Now, the following evening, came my night -- the night I had looked forward to with both dread and anticipation since this long journey had begun over five months ago. The bloodletting began, of course, with Fabrice. Since the last Rose Ceremony, Fabrice had become increasing detached from the group, both emotionally and physically. Considering this, and his penchant for melodrama, we all knew that something was coming. The scope and the length of the monologue, however, took us all by surprise. How everyone held back the laughter, I'm not sure, but with a final, "I don't want to marry you, Jen!" Fabrice, "Frenchy," was gone.

    We moved on and, 15 minutes later, just one rose remained in front of the Bachelorette. Jen stood at the center of the room, painfully deliberating to whom to give it: John Paul or me. Whether her apparent indecision was real or simply for dramatic effect, I don't know. But during those moments of hesitation I had a brief epiphany. I looked around the room and saw four guys with a conviction that the woman in front of them might one day be their wife. I had no such conviction and realized, as Jen's eyes darted from one to the other, that I was no longer meant to be there. Up until that point, hubris, that most classic of fatal flaws, had blinded me from this obvious truth. This was supposed to happen and it needed to happen. As I relaxed my pride, I felt the sense of foreboding that had previously gripped me, slip silently away. "John Paul," she whispered, and it was done.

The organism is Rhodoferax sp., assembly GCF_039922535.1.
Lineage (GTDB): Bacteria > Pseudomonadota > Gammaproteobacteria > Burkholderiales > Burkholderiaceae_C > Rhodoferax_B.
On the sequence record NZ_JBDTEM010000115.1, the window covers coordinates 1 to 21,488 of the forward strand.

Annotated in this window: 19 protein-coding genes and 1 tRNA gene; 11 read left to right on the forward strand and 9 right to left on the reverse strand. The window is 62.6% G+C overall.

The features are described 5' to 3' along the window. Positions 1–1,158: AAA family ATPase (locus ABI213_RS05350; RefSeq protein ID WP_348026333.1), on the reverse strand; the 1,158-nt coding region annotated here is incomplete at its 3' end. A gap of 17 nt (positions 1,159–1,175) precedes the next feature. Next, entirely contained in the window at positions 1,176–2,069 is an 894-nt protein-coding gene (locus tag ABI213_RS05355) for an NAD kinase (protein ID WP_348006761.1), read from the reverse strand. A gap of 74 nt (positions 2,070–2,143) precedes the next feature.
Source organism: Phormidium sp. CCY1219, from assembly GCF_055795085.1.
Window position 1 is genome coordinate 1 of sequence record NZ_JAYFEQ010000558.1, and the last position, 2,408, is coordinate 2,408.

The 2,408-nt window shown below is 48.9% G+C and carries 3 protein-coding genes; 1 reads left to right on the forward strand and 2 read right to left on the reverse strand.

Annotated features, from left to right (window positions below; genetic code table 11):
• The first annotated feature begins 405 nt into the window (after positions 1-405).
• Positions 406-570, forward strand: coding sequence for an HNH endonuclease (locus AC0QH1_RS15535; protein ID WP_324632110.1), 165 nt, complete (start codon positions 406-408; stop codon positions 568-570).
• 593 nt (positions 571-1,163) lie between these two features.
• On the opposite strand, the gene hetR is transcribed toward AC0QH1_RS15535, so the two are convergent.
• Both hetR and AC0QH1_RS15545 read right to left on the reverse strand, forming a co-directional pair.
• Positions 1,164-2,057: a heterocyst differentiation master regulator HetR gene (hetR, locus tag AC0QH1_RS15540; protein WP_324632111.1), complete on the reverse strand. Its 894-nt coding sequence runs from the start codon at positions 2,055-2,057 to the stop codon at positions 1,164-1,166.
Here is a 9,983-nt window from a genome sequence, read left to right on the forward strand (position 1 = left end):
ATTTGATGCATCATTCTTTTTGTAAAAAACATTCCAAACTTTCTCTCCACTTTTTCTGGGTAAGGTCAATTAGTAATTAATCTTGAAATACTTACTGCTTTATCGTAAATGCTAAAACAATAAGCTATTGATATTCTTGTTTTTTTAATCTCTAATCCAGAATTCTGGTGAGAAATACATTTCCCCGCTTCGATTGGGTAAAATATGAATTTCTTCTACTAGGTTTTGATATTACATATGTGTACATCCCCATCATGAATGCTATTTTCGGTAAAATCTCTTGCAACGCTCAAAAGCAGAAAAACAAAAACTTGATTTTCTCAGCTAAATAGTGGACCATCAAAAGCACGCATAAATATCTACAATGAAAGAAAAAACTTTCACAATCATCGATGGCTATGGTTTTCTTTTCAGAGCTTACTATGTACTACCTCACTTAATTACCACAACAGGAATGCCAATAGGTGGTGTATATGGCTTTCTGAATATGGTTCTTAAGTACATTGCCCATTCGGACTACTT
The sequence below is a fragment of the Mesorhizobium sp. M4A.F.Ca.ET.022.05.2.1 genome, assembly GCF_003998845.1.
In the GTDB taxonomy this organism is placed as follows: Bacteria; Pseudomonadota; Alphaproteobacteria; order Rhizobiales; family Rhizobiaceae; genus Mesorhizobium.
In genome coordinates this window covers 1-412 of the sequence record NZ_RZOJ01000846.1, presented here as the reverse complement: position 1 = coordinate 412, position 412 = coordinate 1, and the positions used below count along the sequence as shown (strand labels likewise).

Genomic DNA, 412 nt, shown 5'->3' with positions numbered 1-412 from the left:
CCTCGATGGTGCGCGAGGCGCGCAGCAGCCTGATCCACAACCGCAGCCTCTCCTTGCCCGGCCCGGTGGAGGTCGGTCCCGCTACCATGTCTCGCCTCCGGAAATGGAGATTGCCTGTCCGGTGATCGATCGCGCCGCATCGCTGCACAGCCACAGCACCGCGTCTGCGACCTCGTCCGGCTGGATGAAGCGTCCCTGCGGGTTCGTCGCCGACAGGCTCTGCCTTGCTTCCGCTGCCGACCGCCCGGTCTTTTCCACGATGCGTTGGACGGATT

Roosevelt continues, "The credit belongs to the man ... who spends himself in a worthy cause; who, at the best, knows in the end the triumph of high achievement; and who, at the worst, if he fails, fails while daring greatly, so that his place shall never be with those cold and timid souls who know neither victory nor defeat."

    Prior to heading into the final rose ceremony, I shared this quote with Ryan, Jerry, Wendell and John Paul. We all agreed, that while this was no conquest of San Juan Hill, it had been a truly formidable experience in our lives. We then drank, tequila this time, to friendship, fate and, of course, to love.